When I read about that study, I also thought about the outliers, the kids who just don’t seem to fit in. In school, the ones who have withdrawn into themselves, no longer connected to other students, school activities, and learning. What if all the outliers are just highly creative kids who aren’t able to learn the way they are being taught. With focused-based learning being the primary mode of instruction in schools, the creative child may seldom experience the exhilaration of senses awakening, intellect increasing, and just the simple enjoyment of learning something new. What better reason to withdraw, than the very essence of who you are being misunderstood, your thoughts, opinions and creative ideas shut down, not being able to learn the way others do, or to have the opportunity to develop or express all the creativity that is bottled up inside you waiting to burst out? Be they an artist, a poet, an actor, a film maker, a fashion designer, YouTuber, video game creator, musician, singer or inventor, how alone, how frustrated and unhappy the highly creative and divergent thinking outlier must feel. Unsettling, the thought that maybe our most gifted and creative minds aren’t even being given the opportunity to express or develop those minds just because they are a different kind of learner.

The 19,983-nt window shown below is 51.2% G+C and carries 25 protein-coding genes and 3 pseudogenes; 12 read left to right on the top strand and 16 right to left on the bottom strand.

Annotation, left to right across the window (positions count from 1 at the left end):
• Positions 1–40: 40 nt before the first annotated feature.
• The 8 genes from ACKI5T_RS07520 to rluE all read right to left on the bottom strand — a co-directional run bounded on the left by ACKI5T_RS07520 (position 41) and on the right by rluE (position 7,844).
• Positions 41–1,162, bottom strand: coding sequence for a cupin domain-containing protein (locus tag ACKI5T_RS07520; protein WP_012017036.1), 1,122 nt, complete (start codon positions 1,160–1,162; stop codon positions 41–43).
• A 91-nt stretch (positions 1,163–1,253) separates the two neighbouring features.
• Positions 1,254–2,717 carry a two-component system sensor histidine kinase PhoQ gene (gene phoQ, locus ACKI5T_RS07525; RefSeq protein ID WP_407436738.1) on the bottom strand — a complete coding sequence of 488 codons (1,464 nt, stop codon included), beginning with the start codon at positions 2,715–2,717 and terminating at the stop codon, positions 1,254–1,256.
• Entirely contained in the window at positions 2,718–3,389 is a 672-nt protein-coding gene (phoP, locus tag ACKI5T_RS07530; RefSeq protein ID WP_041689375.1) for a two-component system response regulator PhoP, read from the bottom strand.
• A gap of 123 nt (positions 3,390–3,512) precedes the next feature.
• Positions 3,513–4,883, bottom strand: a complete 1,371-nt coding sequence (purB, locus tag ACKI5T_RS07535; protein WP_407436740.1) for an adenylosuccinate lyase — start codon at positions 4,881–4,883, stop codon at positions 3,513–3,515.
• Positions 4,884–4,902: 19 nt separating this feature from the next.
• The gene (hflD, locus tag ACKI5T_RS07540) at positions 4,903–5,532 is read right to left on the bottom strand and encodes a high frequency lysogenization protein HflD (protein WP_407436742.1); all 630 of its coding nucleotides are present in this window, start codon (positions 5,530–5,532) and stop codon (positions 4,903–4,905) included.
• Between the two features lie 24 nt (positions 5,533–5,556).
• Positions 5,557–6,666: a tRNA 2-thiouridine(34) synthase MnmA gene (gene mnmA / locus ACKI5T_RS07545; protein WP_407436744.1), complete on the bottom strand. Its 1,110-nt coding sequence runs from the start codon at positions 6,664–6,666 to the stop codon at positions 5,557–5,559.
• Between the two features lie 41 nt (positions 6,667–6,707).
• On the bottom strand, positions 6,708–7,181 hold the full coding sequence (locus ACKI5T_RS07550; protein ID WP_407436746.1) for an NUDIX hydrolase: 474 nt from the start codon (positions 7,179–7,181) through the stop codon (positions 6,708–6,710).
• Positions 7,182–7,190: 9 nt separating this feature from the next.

To be gifted in imagination or creativity, you MUST be a divergent thinker, to be a divergent thinker you have to be different. Different – but not less. Divergent thinkers are the inventors of this world, they think of the new, they are constantly looking for ways to create, invent, enhance, beautify, humor or improve - the insufficient, incomplete, normal or mundane. By redirecting our creative, imaginative children back to the prompt, or toward assimilation with the norm, we are shutting down the amazing gifts of creativity and imagination, in actuality the gifts of improvement and invention - and in doing so, shutting down any chance of ever discovering just what their full potential and contribution to the world might have been.
In support of the validity and importance of valuing our children’s creativity and imagination are two important theories: The Theory of Multiple Intelligences and Polish Psychologist Kazimierz Dabrowski’s Theory of Positive Disintegration, more pointedly – his findings on the five types of “overexcitabilities” or “super-sensitivities” found in gifted children.
The Theory of Multiple Intelligencesis a theory of intelligence that differentiates it into specific (primarily sensory) 'modalities', rather than seeing intelligence as dominated by a single general ability. The eight multiple intelligences are: